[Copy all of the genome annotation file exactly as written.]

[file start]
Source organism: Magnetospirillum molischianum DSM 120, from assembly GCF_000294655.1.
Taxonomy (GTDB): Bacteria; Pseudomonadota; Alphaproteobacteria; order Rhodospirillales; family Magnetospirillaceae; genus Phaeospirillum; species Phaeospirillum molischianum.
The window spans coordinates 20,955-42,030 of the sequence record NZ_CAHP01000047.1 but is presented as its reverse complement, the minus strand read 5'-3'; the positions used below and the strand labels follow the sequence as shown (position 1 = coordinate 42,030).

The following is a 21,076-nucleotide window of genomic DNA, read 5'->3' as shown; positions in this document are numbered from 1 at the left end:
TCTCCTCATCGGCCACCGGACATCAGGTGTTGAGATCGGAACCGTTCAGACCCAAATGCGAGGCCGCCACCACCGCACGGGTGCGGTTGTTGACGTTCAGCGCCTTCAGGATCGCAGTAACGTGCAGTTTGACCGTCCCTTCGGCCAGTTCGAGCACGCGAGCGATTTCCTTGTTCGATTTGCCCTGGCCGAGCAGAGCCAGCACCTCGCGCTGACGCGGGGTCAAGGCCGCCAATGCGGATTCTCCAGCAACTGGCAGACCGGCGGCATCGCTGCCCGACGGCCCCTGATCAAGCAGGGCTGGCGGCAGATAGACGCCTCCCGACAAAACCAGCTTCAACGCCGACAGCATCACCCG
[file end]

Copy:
Source organism: Magnetospirillum molischianum DSM 120, from assembly GCF_000294655.1.
Taxonomy (GTDB): Bacteria; Pseudomonadota; Alphaproteobacteria; order Rhodospirillales; family Magnetospirillaceae; genus Phaeospirillum; species Phaeospirillum molischianum.
The window spans coordinates 20,955-42,030 of the sequence record NZ_CAHP01000047.1 but is presented as its reverse complement, the minus strand read 5'-3'; the positions used below and the strand labels follow the sequence as shown (position 1 = coordinate 42,030).

The following is a 21,076-nucleotide window of genomic DNA, read 5'->3' as shown; positions in this document are numbered from 1 at the left end:
TCTCCTCATCGGCCACCGGACATCAGGTGTTGAGATCGGAACCGTTCAGACCCAAATGCGAGGCCGCCACCACCGCACGGGTGCGGTTGTTGACGTTCAGCGCCTTCAGGATCGCAGTAACGTGCAGTTTGACCGTCCCTTCGGCCAGTTCGAGCACGCGAGCGATTTCCTTGTTCGATTTGCCCTGGCCGAGCAGAGCCAGCACCTCGCGCTGACGCGGGGTCAAGGCCGCCAATGCGGATTCTCCAGCAACTGGCAGACCGGCGGCATCGCTGCCCGACGGCCCCTGATCAAGCAGGGCTGGCGGCAGATAGACGCCTCCCGACAAAACCAGCTTCAACGCCGACAGCATCACCCG